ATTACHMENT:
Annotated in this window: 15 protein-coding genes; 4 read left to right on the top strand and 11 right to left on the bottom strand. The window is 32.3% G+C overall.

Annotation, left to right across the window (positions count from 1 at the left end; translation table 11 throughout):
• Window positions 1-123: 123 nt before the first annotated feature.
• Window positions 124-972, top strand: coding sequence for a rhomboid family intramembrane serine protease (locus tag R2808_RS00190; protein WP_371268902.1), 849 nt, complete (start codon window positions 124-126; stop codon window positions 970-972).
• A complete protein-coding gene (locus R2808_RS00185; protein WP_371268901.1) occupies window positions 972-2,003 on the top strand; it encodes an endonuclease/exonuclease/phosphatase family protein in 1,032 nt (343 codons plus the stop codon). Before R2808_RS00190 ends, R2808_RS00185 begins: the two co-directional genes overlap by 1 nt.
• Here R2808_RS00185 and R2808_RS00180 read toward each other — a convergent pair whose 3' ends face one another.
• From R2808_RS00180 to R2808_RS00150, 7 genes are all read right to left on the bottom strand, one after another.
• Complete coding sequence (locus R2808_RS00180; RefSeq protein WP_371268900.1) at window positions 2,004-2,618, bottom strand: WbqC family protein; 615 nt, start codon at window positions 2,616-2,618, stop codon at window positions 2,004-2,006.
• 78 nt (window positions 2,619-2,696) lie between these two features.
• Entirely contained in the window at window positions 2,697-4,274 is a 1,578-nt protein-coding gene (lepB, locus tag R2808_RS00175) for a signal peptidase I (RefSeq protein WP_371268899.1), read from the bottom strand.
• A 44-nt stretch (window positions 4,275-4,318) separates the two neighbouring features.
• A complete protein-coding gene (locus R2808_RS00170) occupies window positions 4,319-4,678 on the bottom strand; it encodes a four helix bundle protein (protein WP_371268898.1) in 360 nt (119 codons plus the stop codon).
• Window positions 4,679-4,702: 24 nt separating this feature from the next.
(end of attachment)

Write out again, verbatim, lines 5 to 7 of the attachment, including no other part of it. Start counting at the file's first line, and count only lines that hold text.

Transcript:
• A complete protein-coding gene (locus R2808_RS00185; protein WP_371268901.1) occupies window positions 972-2,003 on the top strand; it encodes an endonuclease/exonuclease/phosphatase family protein in 1,032 nt (343 codons plus the stop codon). Before R2808_RS00190 ends, R2808_RS00185 begins: the two co-directional genes overlap by 1 nt.
• Here R2808_RS00185 and R2808_RS00180 read toward each other — a convergent pair whose 3' ends face one another.
• From R2808_RS00180 to R2808_RS00150, 7 genes are all read right to left on the bottom strand, one after another.